There are plenty of good arguments for why D.C.’s height limit should be tweaked, but one that rings completely hollow is the claim it’s responsible for a bland, boxy streetscape, and DC would be more beautiful if only architects weren’t so constrained.
Any architect who says they can’t design a good or creative building under D.C.’s height limit is, to be blunt, a bad architect.
Brent Toderian at The Atlantic Cities discusses this same point (paraphrased):
Whenever I hear North American architects complaining that regulations or requirements “constrain architectural creativity,” I think of Barcelona’s Passeig de Gracia boulevard and Paris’ Avenue des Champs-Elysees, which strictly regulate their buildings’ height, but still allow for great architectural beauty and nuance.
The easiest example is Gaudi’s La Pedrera, which acts as a “typical” corner building within Barcelona’s brilliant block plan that regulates height and form – and yet there’s nothing typical about Gaudi’s design.
It’s true that every city has rules that are both smart and dumb. Great architects know that genius often arises out of constraint.
It is true that D.C.’s regulations result in buildings with a boxy shape, but weird shapes are not the only way to make a building interesting, and anyone who thinks otherwise is intellectually bankrupt. No one would argue that K Street looks like Champs-Elysees, but that’s not because of the height limit. That’s because K Street’s buildings don’t have enough decoration.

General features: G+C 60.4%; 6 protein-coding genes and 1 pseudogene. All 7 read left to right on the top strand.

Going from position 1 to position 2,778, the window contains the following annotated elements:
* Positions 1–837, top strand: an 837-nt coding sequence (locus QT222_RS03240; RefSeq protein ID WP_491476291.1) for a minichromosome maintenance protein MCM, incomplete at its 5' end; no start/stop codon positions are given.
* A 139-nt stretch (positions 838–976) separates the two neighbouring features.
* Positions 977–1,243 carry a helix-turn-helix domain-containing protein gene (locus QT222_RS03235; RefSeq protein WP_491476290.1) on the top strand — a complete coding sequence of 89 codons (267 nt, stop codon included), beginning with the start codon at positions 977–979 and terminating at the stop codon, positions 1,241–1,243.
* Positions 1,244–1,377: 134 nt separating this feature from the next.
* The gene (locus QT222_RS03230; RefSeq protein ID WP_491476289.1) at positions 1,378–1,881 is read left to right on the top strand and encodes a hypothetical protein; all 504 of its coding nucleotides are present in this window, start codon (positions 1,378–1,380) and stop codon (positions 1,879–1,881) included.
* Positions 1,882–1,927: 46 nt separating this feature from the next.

Beautiful buildings can absolutely be produced within the context of D.C.’s height and form regulations, but to do so requires architects to step outside their 20th century dogma that declares ornament to be the enemy. To do so requires architects to design something other than blank glass facades.
[Continue reading Dan Malouff’s post at BeyondDC.]
Dan Malouff is an Arlington County transportation planner who blogs independently at BeyondDC.com. The Local Blog Network is a group of bloggers from around the D.C. region who have agreed to make regular contributions to All Opinions Are Local.